Baseball is a game that is said to have started around 1845. The game has grown by leaps and bounds to be one of the most watched American sports. The game is associated with hard hits on the ball, putting a tough defensive wall, massive runs, and thrilling end of seeing a score counted. The game has won the hearts of many fans besides the American fan base and the chills associated with this game are not to be disregarded. However, there is one esteemed fact about the game; the memorable players in the history of baseball that have made a mark in people hearts and minds. In this article, you will learn some of the top baseball players who made history in the course of their career.
William Roger Clemens
Born in Ohio on August 4th 1962, Roger Clemens popularly known as ‘Rocket’ is arguably the best pitcher of all time. This star career lasted 24 years, a period which saw him amassed a collection of awards for this team and him. For seven years, Clemens was awarded the best pitcher of the year at the Cy Young Awards. This awarded factored in both the American League and National League. During his tenure as a pitcher, he came third in ranking as the player with the highest strikeouts of 4672. He reached the hallmark of his career in 1986 when he was crowned as most valuable player for the league, an award which is rarely awarded to pitchers. During that season, Clemens won for Boston Red Sox 238 strikeouts and a 2.48 earned run per average resulting to a 24-4 record. In what seemed to be shining star in the baseball space, Clemens career came crumbling in 2007 when he was indicated of steroid use. Whether the claims are true or not, Clemens will remain a legend that baseball fans will remember for years.
Walter Perry Johnson
His name might not have been mentioned in the recent past, but Walter will remain to be a legend in the baseball history for many years to come. Walter Perry Johnson famously known as ‘Barney’ or ‘The Big Train’ was a pitcher who played his entire professional career for Washington Senators. This star record of 110 shutouts is nowhere to be broken anytime soon despite his death in December 1946. Walter career lasted for 21 years a period which he topped the league 12 times. One particular period was on 1913 when he recorded a 1.14 earned run per average which saw his team win 36 games and a receive the Chalmers Award, a title similar to the current MVP award. His record of 3,509 strikeouts took 56 years to be broken, proving that indeed Walter was a pro player.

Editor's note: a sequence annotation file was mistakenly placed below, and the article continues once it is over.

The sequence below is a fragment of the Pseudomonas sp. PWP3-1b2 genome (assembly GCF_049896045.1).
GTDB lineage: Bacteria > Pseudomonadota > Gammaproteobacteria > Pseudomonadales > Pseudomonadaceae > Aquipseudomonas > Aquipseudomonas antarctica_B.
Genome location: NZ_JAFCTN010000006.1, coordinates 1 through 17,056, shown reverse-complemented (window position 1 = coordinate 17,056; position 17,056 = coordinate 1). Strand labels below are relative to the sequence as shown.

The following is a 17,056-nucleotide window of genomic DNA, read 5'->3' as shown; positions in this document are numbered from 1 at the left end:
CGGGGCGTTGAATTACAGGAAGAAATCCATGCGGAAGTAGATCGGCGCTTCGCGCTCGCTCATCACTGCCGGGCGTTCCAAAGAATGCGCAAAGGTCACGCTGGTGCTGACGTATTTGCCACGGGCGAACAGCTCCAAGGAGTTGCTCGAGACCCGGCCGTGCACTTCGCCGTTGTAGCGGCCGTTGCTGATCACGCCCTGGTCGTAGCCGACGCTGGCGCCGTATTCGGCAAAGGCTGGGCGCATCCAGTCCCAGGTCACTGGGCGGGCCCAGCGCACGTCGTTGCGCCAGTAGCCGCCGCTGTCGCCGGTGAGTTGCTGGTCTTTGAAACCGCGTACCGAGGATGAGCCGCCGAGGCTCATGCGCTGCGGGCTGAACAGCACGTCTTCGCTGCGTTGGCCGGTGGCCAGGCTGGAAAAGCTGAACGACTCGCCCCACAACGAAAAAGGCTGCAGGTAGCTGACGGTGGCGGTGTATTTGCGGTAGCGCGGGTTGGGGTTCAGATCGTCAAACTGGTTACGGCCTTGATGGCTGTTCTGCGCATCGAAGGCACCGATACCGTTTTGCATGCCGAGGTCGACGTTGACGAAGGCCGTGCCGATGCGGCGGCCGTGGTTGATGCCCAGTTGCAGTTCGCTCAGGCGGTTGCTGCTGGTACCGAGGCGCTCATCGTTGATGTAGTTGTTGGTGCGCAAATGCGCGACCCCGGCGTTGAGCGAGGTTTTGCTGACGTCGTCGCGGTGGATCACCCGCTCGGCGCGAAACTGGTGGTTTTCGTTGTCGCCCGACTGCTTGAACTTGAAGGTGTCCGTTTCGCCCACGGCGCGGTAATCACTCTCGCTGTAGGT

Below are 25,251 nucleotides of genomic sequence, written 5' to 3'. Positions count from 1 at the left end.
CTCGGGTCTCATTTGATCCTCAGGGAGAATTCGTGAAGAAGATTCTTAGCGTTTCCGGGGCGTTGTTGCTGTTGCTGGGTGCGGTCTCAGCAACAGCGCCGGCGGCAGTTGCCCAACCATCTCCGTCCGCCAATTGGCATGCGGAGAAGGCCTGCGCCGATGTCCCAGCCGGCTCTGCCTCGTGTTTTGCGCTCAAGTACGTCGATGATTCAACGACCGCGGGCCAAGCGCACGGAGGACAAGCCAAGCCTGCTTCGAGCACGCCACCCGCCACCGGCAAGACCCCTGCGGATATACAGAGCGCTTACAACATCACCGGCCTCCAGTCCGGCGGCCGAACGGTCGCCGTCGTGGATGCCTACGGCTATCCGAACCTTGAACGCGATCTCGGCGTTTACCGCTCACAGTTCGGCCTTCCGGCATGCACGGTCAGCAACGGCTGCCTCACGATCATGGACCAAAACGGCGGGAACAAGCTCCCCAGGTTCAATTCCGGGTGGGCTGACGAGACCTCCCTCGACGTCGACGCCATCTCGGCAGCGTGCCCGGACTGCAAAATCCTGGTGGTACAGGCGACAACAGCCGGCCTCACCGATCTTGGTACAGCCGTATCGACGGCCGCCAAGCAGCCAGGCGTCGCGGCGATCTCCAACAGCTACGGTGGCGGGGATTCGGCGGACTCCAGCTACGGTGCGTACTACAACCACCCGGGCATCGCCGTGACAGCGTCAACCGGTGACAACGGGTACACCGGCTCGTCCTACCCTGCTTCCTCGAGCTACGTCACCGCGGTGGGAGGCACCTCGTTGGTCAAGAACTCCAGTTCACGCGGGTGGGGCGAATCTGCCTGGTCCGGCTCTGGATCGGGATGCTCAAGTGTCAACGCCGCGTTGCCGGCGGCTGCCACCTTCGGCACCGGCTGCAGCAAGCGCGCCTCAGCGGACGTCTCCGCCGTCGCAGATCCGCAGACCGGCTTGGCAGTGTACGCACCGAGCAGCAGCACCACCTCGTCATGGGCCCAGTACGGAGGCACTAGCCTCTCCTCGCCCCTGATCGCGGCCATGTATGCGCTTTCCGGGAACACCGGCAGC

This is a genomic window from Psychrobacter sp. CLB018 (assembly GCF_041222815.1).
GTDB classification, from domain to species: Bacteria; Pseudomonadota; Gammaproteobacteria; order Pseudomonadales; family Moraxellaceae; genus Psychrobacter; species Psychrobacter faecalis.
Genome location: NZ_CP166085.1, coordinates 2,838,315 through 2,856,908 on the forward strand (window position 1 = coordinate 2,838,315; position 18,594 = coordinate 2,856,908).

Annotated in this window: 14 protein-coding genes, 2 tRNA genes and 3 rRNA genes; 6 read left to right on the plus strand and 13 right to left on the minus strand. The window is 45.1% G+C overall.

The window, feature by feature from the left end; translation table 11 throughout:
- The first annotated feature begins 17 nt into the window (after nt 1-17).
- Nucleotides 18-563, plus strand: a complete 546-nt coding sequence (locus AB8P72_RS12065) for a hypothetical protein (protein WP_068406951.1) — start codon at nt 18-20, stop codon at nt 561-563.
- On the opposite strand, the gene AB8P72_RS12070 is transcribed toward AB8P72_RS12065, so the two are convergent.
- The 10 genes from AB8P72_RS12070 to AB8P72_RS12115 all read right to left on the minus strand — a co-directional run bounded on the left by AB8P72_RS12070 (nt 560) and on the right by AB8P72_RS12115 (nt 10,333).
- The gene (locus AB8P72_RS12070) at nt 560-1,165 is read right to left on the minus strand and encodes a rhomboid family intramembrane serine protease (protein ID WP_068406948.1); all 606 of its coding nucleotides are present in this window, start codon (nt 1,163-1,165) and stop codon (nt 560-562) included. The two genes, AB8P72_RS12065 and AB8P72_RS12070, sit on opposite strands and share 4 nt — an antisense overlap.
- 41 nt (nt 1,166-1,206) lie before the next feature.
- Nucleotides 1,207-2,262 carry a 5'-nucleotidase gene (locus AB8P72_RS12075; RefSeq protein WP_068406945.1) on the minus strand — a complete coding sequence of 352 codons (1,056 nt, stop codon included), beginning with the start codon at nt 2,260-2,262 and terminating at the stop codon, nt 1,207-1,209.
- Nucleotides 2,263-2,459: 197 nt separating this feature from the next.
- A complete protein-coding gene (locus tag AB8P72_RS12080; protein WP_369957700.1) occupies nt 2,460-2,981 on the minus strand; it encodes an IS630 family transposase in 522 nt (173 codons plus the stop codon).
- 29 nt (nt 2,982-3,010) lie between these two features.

Denton True Young
Ask any die-hard baseball fan about the icons of baseball and hardly will you miss the mention of Denton True Young. Fans called him Cy Young. Denton was born in Ohio in 1867 and gained interest in baseball at an early age, grade six. He began his professional assignment in 1890 with Canton where he played for half a year before being scouted to play for Cleveland Spiders. His stature of 6.2 feet and 95 kgs was fit enough for baseball. He was in fact nicknamed Cyclone while playing Canton which was shortened to Cy. During his prime years he switched teams like St. Louis Perfectos, Boston Americans the present Red Sox, Cleveland Indians, and Boston Braves. His record during his 22-years career was 7356 innings pitched, 815 games started, and 20 games win for 15 seasons during his 22-years career. This baseball star is remembered every year as there is an award ceremony dubbed Cy Young Award which was started in 1956 to crown best pitchers for the major league.
Barry Lamar Bonds
So much of Barry Lamar Bonds success is attributed to steroid usage. However, even the drugs accusation, this star was a force to reckon with in baseball hall of fame. Born in 1964, this star played as a hitter for 22 seasons for two clubs; San Francisco Giants and Pittsburgh Pirates. When it comes to awards and achievement, Barry has won many of them and has set monumental achievements in baseball. Barry recorded 2558 career walks, 762 home runs including the iconic 73 home runs in 1973, seven MVP awards, and 8 gold gloves for this defensive skill.
Some called him ‘The Bambino’ and other preferred to call him ‘The Sultan of Swat.’ Don’t be caught in the fuss of names to think that Babe Ruth struggling player or some wannabe baseball player because as per Joe Dugan, his teammate, “To understand him you had to understand this: He wasn’t human.” Babe began his professional assignment in 1914 playing for Boston Red Sox where he doubled the home runs in a season from 27 to 59 over 7 years. Besides being a hitter, Babe was a pitcher during his early career times and he recorded a 1.75 earned run per average. His style of play, his prodigious power hitter, and off the field charisma catapulted the game of baseball to the fame that it receives at the moment in the US. Babe Ruth wasn’t only a great player but a ruthless hitter.